low light, low maint, long-term - Juwel Rio 125

George Farmer

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Here's a recent photo of my low-maint, low light, long-term layout. It's been establishing for around 12 months now.



Tank

Juwel Rio 125 - 125 l. / 33 gal.

Plants

Microsorium pteropus
Anubias barteri var. nana
C. balansae
C. parva
C. wendtii 'green' and 'brown'
C. amicorum
C. undulata

Fauna

10 pentazona barbs
12 glowlight danios
10 Amano shrimp

Lighting

2 x 18w T8 - 9 hours.

Filter

Juwel internal filter (600lph)

Fertilisation

2ml Tropica+ liquid per day, 1/3 water change per week. Hard tap water loaded with NO3 and PO4.

CO2 mist via 2Kg pressurized system and Rhinox 2000 diffuser.

Tropica Plant Substrate and capsules.

Easy life!
 

GreenNeedle

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Still in love with your C Balansae George.

Mine is only just now starting to grow tall (after 3 months in the tank) but it does look nice, Just jealous of the amount of leaves yours has and how lush it is growing.

Any spare ;) ;)

Andy
 

Dan Crawford

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That is stunning, everytime i see any of your tanks it make me want to rip mine down and start again.
I have almost all the same plants in mine except the large what apere to be very large java ferns in the mid background? what are they, i noticed you used them on you rold scape of this tank and i think they are fantastic and just what i'm looking for.
 

Ed Seeley

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Looking very good George. Pristine condition!

BTW, which Crypt is C.amicorum? Doesn't that have very bullate spade-shaped leaves?
 

George Farmer

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Thanks guys,

Andy - Sorry, no spare balansae yet....

Dan - There's two Java ferns (Microsorium pteropus) in there, they're the main component to the midground either side of the center "path". It's taken around 12 months for them to reach that size. In high-light you could get the same in 3 months or so, depending on start size.

You may like to try out the 'narrow' variety, that is common in ADA 'scapes. A beautiful plant.

Ed - The amicorum is mixed up with the undulata on the left. It's quite similar in leaf shape but remains a bright green without crinkles.

Matt - The substrate is actually flat, the angle of the photo causes the impression, with my cropping technique... Clever aren't I!? lol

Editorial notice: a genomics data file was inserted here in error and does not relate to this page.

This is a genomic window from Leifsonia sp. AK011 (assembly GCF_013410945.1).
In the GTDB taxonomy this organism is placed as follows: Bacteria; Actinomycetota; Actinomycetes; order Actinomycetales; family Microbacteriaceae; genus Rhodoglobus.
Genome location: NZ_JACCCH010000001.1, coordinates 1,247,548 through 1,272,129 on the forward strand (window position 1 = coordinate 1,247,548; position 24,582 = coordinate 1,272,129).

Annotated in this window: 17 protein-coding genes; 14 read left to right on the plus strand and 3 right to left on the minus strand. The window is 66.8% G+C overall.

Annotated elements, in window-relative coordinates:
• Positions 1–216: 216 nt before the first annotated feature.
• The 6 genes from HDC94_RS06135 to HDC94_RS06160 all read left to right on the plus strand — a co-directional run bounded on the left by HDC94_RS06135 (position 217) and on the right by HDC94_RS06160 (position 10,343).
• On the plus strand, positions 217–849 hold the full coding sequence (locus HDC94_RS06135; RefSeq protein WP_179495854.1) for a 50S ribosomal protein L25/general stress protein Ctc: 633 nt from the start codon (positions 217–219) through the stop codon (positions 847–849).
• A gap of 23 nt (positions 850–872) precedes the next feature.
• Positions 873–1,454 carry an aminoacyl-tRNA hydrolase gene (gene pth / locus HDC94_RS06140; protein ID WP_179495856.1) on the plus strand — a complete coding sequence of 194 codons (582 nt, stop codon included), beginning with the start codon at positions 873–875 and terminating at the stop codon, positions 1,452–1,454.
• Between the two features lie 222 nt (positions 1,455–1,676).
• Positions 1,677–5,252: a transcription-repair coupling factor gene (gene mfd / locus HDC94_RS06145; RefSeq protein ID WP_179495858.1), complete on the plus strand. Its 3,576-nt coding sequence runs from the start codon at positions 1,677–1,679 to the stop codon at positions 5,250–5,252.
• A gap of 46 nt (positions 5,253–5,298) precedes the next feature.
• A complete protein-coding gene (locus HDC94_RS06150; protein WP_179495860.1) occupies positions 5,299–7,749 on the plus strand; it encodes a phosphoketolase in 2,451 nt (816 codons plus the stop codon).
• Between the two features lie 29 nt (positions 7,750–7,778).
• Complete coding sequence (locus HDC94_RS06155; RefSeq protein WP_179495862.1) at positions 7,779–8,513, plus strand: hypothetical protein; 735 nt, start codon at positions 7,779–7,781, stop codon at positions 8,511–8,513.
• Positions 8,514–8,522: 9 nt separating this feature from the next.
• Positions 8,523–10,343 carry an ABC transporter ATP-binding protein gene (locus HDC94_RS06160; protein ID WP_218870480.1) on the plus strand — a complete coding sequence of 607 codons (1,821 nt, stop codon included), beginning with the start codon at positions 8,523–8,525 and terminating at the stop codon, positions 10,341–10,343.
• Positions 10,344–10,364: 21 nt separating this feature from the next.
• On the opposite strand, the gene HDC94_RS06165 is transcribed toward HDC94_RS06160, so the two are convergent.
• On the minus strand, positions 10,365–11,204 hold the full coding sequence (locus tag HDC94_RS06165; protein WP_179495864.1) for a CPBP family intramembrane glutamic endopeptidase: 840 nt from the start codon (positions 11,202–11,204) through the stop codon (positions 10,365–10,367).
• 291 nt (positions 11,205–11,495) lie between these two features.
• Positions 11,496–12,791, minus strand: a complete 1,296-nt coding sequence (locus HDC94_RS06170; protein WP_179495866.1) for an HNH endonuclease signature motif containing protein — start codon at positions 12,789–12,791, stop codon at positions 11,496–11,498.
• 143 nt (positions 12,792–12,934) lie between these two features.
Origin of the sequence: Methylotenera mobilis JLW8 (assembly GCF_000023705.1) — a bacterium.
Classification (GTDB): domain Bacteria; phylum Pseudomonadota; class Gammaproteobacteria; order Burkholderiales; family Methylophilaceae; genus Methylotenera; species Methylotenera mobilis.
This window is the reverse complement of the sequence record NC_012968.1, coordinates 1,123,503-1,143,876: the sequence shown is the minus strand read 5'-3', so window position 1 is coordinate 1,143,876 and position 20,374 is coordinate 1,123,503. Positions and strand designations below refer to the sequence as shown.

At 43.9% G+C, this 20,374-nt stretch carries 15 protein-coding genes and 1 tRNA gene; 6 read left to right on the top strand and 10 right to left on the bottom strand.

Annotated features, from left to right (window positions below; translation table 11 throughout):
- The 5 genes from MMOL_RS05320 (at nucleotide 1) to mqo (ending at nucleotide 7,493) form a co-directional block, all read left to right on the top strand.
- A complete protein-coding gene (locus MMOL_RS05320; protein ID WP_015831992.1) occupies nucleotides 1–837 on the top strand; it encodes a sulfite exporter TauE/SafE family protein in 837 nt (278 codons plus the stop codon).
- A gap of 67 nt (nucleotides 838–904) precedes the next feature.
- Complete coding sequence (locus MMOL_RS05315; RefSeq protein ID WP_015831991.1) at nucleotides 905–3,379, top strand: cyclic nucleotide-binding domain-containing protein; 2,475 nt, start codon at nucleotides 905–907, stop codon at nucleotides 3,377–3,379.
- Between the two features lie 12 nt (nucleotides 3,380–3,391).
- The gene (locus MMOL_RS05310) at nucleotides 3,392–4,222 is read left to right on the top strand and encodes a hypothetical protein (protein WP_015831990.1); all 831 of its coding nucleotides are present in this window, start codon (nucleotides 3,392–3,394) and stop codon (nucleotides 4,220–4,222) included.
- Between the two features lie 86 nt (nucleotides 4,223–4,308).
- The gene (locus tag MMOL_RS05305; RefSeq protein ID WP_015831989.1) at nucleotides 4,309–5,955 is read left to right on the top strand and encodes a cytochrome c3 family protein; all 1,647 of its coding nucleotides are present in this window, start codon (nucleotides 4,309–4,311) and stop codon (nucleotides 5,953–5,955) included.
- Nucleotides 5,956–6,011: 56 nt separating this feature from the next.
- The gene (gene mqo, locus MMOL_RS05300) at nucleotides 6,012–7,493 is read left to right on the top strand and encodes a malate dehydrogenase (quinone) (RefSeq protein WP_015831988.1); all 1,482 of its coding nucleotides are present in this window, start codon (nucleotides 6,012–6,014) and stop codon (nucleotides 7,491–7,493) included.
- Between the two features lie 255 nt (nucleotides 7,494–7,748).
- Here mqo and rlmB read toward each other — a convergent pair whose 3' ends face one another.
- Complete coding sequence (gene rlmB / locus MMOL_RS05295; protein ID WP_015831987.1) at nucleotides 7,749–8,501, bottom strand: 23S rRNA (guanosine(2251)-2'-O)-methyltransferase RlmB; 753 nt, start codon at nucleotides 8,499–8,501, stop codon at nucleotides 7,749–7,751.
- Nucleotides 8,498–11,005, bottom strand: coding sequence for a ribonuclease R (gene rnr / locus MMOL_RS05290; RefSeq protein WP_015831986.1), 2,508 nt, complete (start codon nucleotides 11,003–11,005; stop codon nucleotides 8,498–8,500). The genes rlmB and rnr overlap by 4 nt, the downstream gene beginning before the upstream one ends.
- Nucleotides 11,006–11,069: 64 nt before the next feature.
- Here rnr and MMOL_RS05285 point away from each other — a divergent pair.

Thanks again.

Neil Hepworth, the PFK photographer is coming over soon for a pro-shoot, so I'm looking forward to that. You may even be able to see some fish then...
 

Dan Crawford

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good stuff mate, i thought it was a java fern but i never saw one quite as nice and thought it must have been a different species :wideyed:
lookin forward to the pro photos.
Lovely.
 

zig

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Agree condition looks tip top, I would say this tank will get better looking, tons better than last time posted, only noticing the internal filter now, I'd say this would look good with a very white background.
 

George Farmer

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Thanks, Corin.

Here's a pic I took the other day.



I'm considering swapping the Crypt balanse for Cyperus helferi.

The balansae is well over 3 foot long now and blocking a lot of light (it's only 1wpg to start with), and the lower crypts are showing signs of light deprivation.

I've always like Cyperus, but I may have to add some more light to have success.

I'll see if I can blag some anyway. Worth a try...
 

Ed Seeley

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You could always try giving the crypt a trim, with a difference. I've done it in the past to a few rosette forming plants with mixed success. What I do is take off all, or almost all, of the leaves and the new ones that grow back in are smaller for a while. It's worked for me with C.becketii 'Petchii' and Echinodorus cordifolius, but some plants just grow back in as large, or larger, so it might not work!

The tank does look gorgeous George and if you do decide to get rid of some of the balanse I know where some would get a good home.... :D
 

Dave Spencer

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I like the way the C. balansae frames the picture, but it probably is getting a bit too much. Cyperus helferi should work a treat.

The small clearing at the front also works pretty well, but the foreground on either side would look better if the growth was denser. More leaves low down in this area would give it a busier look and give something to draw the eye to.

Once my gaze has moved away from the negative space in the centre, it is drawn around the frame of the tank by the C. balansae, and a nice, busier, small leafed foreground would cap off a great journey for the MKI eyeball perfectly. Well, IMO anyway. :lol:

Dave.
 

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